On Tuesday, Texas Gov. Greg Abbott (R) issued an executive order restricting the use of COVID-19 “vaccine passports,” as many Republicans rally against the concept, which allows individuals to provide proof of having received a COVID-19 vaccine.
“Everyday, Texans are returning to normal life as more people get the safe and effective COVID-19 vaccine. But, as I’ve said all along, these vaccines are always voluntary and never forced,” Abbott said in a video statement on Tuesday.
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“Government should not require any Texan to show proof of vaccination and reveal private health information just to go about their daily lives,” the governor added. “That is why I have issued an executive order that prohibits government-mandated vaccine passports in Texas. We will continue to vaccinate more Texans and protect public health—and we will do so without treading on Texans’ personal freedoms.”
The executive order prohibits state agencies, political subdivisions, and organizations who receive taxpayer money from creating “vaccine passports” or mandating individuals to present evidence of COVID-19 vaccination in order to receive goods and services.
Another Republican governor, Ron DeSantis of Florida, last week signed an executive order banning the use of vaccine passports. He went a step further than Abbott and also prevented businesses from requiring customers to provide proof of having received a COVID-19 vaccine.
Many Republicans have expressed data, privacy, and civil liberties concerns with the adoption of vaccine passports. Proponents, on the other hand, argue that the measure will allow the reopening of the U.S. economy to speed up, as well as international travel.
Dr. Anthony Fauci, the nation’s leading infectious disease expert and President Joe Biden’s top COVID-19 adviser, in a Monday interview with the Politico Dispatch podcast that he doubts “the federal government will be the main mover of a vaccine passport concept.”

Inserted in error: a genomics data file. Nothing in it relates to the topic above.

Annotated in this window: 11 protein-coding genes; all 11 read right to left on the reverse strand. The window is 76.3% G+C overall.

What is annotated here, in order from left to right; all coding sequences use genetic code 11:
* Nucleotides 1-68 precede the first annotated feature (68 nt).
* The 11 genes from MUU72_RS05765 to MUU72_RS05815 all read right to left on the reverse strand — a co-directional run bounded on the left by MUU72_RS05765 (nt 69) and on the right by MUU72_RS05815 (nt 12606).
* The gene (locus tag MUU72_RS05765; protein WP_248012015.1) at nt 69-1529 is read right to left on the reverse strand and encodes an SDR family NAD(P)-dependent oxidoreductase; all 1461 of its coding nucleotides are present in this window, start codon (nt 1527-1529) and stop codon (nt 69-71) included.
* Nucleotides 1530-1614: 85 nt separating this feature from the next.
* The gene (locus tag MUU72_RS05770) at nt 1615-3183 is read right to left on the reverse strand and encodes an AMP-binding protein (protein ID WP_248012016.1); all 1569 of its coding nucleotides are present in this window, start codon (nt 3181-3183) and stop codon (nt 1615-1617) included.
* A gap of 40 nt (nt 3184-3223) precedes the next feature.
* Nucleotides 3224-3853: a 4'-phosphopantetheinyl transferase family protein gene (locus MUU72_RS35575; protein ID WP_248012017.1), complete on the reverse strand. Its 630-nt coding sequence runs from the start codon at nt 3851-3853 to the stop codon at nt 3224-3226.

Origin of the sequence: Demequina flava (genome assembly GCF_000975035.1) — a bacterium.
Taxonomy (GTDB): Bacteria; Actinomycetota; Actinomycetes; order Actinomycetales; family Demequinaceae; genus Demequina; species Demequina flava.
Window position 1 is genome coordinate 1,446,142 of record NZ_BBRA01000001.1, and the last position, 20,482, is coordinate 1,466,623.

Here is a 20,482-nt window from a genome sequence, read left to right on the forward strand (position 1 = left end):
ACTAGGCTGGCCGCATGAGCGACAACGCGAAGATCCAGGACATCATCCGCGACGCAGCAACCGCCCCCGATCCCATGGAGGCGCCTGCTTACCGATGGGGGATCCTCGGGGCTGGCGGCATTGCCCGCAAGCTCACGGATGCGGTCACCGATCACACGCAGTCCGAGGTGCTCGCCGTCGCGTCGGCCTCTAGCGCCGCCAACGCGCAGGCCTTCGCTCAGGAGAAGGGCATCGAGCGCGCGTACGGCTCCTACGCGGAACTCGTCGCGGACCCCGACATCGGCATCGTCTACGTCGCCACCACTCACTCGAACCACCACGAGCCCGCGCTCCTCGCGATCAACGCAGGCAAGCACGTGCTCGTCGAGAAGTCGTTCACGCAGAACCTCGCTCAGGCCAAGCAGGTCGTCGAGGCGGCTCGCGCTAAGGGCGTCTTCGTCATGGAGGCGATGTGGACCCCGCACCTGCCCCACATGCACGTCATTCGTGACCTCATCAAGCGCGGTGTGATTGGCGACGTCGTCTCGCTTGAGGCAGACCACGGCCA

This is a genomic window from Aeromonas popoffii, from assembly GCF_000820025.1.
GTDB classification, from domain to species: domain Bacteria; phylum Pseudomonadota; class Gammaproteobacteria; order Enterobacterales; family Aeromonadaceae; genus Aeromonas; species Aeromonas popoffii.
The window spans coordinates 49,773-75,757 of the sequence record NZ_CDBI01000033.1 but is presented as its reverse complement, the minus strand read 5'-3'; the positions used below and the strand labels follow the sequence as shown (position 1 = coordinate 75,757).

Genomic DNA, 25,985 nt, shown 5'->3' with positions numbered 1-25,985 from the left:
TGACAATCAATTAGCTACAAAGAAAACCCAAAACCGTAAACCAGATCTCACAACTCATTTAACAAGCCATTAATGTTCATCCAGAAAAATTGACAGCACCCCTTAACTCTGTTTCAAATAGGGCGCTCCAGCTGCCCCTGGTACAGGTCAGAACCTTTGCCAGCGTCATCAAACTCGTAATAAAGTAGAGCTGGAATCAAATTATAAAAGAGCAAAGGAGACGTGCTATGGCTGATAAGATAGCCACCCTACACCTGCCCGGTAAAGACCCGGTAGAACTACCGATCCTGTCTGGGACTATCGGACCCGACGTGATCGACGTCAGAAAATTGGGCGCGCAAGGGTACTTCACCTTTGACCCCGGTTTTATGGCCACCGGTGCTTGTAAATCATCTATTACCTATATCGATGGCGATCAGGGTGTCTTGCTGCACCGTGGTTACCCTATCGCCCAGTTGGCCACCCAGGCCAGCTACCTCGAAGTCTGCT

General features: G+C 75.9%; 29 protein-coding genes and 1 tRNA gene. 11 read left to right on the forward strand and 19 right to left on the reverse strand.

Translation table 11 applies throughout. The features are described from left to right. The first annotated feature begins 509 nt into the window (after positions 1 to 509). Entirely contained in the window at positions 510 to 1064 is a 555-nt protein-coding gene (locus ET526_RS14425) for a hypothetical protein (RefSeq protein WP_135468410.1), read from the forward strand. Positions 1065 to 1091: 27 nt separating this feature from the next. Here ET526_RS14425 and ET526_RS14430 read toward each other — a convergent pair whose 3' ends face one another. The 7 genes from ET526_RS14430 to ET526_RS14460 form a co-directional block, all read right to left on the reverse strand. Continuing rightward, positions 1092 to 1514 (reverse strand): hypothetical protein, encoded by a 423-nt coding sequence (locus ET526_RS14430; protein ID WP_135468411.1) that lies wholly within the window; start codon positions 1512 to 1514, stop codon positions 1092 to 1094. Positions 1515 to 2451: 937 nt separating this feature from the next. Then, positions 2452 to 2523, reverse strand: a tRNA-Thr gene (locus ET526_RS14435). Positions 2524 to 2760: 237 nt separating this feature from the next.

You can follow Douglas Braff on Twitter @DouglasPBraff.
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Multiple states launch lawsuit against Biden’s student-loan forgiveness plan
Breaking Thursday, the states of Nebraska, Missouri, Arkansas, Kansas, Iowa, and South Carolina joined together to file a lawsuit against President Biden’s administration in order to stop the student loan-forgiveness program from taking effect.
“In addition to being economically unwise and downright unfair, the Biden Administration’s Mass Debt Cancellation is yet another example in a long line of unlawful regulatory actions,” argued the plaintiffs in their filing.
The attorneys general spearheading the legal challenge also submit that “no statute permits President Biden to unilaterally relieve millions of individuals from their obligation to pay loans they voluntarily assumed.”
Biden, however, has argued that he is able to unilaterally cancel student debt to mitigate the economic effects of the coronavirus pandemic. Specifically, writes National Review, a Department of Education memo released by his administration asserts that the HEROES Act, which passed in 2003 and allows the secretary of education to provide student-debt relief “in connection with a war or other military operation or national emergency,” provides the legal basis for the cancellation.
But, National Review notes that the plaintiffs point out that Biden declared in a recent 60 Minutes interview that “the pandemic is over.”
The legal brief also adds:
“The [HEROES] Act requires ED [Education Department] to tailor any waiver or modification as necessary to address the actual financial harm suffered by a borrower due to the relevant military operation or emergency… This relief comes to every borrower regardless of whether her income rose or fell during the pandemic or whether she is in a better position today as to her student loans than before the pandemic.”
Moreover, they argue that the HEROES Act was designed to allow the secretary to provide relief in individual cases with proper justification.
The first lawsuit against Biden’s executive order came Tuesday from the Pacific Legal Foundation:
“The administration has created new problems for borrowers in at least six states that tax loan cancellation as income. People like Plaintiff Frank Garrison will actually be worse off because of the cancellation. Indeed, Mr. Garrison will face immediate tax liability from the state of Indiana because of the automatic cancellation of a portion of his debt,” wrote PLF in their own brief.
The state-led lawsuit was filed in a federal district court in Missouri, and asks that the court “temporarily restrain and preliminarily and permanently enjoin implementation and enforcement of the Mass Debt Cancellation,” and declare that it “violates the separation of powers established by the U.S. Constitution,” as well as the Administrative Procedure Act.
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